Reinert: Post-Legislature, I’m looking at trying to do some consolidation. The Navy will still be there in my Reserve capacity. But I’m looking to have fewer jobs and splits in my attention. The work I expect to do is in external affairs. I have this nice skill set around teaching, where I’ve learned to talk about difficult things in a way that people can understand. In the Navy I do public affairs. With my legislative experience, I’ve had opportunity to work with media and talk about stories, both easy and difficult. And then underlying that is this law degree, which helps me think about, when do things sound bad and when are they really bad? And I think that combines for work in external affairs, communications, public affairs and perhaps some legislative work, but I don’t anticipate doing lobbying.
CR: Are there enough of those jobs that you might stay in Duluth or might you have to leave?
Reinert: There will be no leaving Duluth. I love this community and I have a passion for it. I look forward to being more active in the community when I’m able to sleep in my own bed every night. [Duluth has] educational institutions and corporate employers [with external affairs] folks on staff. So now that my decision is public, I can start thinking about those conversations.
CR: Can you tell me about your involvement with the Purple Caucus?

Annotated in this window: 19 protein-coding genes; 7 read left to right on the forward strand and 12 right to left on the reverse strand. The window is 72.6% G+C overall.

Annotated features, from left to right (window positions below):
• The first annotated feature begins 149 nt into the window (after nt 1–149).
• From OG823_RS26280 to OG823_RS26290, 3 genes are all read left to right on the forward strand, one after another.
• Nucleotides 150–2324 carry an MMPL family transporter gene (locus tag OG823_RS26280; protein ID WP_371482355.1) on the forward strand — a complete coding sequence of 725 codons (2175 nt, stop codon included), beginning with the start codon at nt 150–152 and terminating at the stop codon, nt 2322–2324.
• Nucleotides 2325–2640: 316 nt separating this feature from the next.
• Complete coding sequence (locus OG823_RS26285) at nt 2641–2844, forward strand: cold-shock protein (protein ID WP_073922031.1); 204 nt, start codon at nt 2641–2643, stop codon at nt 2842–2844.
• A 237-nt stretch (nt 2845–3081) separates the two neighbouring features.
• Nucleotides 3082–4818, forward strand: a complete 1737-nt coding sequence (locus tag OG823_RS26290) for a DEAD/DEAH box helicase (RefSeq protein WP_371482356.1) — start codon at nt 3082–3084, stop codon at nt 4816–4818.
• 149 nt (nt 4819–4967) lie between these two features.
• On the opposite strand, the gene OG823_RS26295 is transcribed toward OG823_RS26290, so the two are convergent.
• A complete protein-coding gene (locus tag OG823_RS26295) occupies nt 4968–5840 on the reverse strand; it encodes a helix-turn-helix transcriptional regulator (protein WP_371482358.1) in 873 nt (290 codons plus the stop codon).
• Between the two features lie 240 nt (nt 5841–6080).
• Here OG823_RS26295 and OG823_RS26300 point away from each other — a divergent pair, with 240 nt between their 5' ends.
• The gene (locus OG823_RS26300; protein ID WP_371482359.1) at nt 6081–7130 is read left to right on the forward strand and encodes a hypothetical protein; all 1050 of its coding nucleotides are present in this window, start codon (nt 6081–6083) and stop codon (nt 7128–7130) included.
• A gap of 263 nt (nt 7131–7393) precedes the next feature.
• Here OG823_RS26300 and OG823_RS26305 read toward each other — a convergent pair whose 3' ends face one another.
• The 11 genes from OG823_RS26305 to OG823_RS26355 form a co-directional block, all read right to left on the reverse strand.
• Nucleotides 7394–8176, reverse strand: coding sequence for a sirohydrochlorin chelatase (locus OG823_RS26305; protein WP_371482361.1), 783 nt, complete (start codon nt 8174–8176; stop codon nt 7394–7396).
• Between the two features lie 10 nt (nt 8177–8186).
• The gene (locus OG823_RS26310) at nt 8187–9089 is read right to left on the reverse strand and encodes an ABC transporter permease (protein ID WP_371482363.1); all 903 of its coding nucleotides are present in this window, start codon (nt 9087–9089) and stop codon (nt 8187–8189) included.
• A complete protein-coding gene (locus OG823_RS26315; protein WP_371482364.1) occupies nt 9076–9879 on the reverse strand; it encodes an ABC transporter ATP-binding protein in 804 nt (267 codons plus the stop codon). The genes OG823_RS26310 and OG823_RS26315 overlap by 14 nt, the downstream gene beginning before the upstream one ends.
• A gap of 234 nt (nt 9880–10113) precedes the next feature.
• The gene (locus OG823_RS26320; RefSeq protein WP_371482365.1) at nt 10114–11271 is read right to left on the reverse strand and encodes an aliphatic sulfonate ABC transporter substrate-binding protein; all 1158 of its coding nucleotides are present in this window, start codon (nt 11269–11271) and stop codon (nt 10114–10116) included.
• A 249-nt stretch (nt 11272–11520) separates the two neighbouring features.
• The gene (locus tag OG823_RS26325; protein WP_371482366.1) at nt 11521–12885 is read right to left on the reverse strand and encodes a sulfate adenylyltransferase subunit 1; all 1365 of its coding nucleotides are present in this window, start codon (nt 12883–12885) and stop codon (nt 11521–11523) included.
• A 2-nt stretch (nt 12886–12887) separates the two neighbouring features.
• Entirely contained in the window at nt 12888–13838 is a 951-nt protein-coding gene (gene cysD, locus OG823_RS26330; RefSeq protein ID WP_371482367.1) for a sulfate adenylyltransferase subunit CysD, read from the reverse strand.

Reinert: That came out of my military service. I was in what we called a purple unit, which blended Army, Navy, Marines and Air Force. And when I came to the Legislature, coming out of a nonpartisan background [on the Duluth City Council], the political party label didn’t mean as much to me as it did to others. More important to me was that we’re all Minnesotans and ought to be able to figure out ways to move big issues forward. I found a great partner in [Republican Sen.] Jeremy Miller from Winona. We formed this Purple Caucus, which has 24 active members — a third of the Senate. Our motto is simple: We’re Minnesotans first and other labels second. The two things that I will really miss are [the Purple Caucus] and the Legislative Audit Commission.
CR: Was it an extra burden in the Legislature to be someone who teaches political science and civics? You must gnash your teeth when things at the Capitol go screwy.
Reinert: No, I’ve never thought of it as an extra burden. I’ve always thought of it as a gift, because I get to come back and spend fall semester with my students, who refresh me every day. We talk about fundamental issues. And at law school I just finished a semester of constitutional law — you visit underlying ideas and concepts. That’s where my heart is.